The tourist buses are clean, air-conditioned, and run on schedule. Greyline is the only company that runs a true tourist bus. They are expensive, not as expensive in the United States, but nevertheless require more than pocket change. Their largest luxury, however, is the fact that they don’t overcrowd. The driver will only sell as many tickets as there are seats. On long trips, nothing is quite so refreshing as having your own seat.

First class buses are simply cheaper versions of tourist buses. They’re not quite so clean, and they are not geared towards Americans. Tourist buses in the Yucatan often have signs translated into English. The first class buses are much more dedicated to Mexicans on long bus rides. They make more stops than the tourist buses, but rarely do they pick people up from the side of the road.

The second class bus is the converted school bus with chickens and crates strapped to the top. They appear as if they are not only the personal property of the driver, but his home as well. The are, in-fact, usually owned by a company, but rarely do they look like it. The driver will pick up passengers anywhere, at any time regardless of how crowded the bus already is. One will often find themselves in such a crowd that they cannot tell the driver where to let them off. The price difference between first and second class becomes irrelevant as you helplessly pass by your stop and the bus chugs on to the next city.


Taxis are the rich person’s alternative to buses. They are the same as taxis in the United States except they are much cheaper, and instead of charging by the mile, the driver will give you a fixed rate for transportation between two sections of town. For example, from the bus station to the hotel zone of Cancun costs forty pesos. Taxis are also much more abundant in large-town Mexico than in the U.S.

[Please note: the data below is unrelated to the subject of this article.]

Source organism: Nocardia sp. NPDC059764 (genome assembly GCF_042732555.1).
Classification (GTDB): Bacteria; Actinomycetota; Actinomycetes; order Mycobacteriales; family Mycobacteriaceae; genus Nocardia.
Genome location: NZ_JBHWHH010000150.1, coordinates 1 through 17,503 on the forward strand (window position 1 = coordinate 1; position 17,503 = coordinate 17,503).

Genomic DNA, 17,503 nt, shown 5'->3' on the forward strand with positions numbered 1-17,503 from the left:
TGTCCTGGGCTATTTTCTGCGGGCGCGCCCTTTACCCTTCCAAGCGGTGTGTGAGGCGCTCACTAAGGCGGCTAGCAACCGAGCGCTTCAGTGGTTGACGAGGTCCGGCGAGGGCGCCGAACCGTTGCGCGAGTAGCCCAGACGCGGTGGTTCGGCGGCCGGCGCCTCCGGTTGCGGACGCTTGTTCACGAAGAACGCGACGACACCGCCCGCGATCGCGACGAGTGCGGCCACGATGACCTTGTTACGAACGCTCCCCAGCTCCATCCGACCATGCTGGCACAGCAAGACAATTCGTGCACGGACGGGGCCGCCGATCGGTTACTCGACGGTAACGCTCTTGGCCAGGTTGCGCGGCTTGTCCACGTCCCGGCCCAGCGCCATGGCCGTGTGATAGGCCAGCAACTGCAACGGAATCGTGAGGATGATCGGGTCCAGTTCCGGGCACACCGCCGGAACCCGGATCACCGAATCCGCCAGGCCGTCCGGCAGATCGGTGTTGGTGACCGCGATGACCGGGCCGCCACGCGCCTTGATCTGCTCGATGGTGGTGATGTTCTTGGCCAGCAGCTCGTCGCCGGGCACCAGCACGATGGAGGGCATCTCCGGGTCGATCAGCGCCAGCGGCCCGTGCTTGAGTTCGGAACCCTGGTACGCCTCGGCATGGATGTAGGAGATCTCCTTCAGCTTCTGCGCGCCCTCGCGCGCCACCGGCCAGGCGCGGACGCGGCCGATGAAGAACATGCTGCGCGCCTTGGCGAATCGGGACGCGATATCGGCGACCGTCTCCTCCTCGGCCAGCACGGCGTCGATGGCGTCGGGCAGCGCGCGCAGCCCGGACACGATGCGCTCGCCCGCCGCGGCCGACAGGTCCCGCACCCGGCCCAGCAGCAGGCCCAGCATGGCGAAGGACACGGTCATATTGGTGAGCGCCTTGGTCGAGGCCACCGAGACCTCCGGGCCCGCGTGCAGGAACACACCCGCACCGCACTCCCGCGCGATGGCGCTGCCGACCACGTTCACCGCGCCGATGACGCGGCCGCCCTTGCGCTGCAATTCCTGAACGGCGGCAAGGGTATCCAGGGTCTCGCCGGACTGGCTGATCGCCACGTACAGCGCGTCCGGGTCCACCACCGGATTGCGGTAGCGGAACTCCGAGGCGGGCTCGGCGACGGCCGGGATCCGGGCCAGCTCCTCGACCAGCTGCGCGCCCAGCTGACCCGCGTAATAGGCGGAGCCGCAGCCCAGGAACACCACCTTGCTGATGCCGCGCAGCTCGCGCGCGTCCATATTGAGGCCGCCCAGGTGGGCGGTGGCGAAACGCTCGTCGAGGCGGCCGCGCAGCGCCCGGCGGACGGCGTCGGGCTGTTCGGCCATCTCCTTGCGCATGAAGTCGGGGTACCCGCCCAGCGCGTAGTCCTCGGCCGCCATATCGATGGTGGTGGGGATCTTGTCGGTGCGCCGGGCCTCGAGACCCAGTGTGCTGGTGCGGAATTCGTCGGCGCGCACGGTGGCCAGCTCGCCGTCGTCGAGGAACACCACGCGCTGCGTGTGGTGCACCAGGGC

Colectivos are the medium between buses and taxis. A colectivo is often an old VW bus that is painted to look like a taxi. They are basically taxis that hold many people. Once a colectivo is flagged down, the driver will ask you where you want to go. If he is going in the same general direction he will take you. It is as if you and some strangers got together and chartered a bus. Every person that the colectivo collects defrays that cost of the overall trip. However, every person must be dropped off in a slightly different place.

The Tourist


Tourists will discover that eating out is very cheap and very commonplace among other tourists. The truth is that they are right. Eating out in Mexico is cheap when compared to American food of the same calibre. Many tourists stop there. The think that they have found good, cheap food, and refuse to believe that it can get any better. I made that very mistake when first I visited that Yucatan. It was not until my friends dragged me away from the tourist restaurants that I realized what I had been missing.

The local restaurants are often half the price of the cheap tourist restaurants. The food is exactly the same, but it is less garnished. As long as you are in the mood for Mexican food, nothing can really beat a local Mexican cocina. Playa del Carmen has one street where you will find all that tourist restaurants. The tourists rarely venture off that one street, and if they do, they are quick to return. In one case, I found that I was, in fact, eating at the back door of one of the tourist restaurants. At one end, they charged five dollars for a moleto torta and served it on a wooden plate with a sliced lemon. At the other end they served the same thing on a paper plate for a dollar fifty.

Night Spots

The coastal Yucatan is world renowned for its nightlife. Cancun, the largest 5-star resort city in the world, is often called Mexico’s party city. You cannot walk a block in the hotel zone without passing at least three bars. While Cancun carries the flag for Yucatec nightlife, Cozumel and Playa del Carmen contribute their fair share.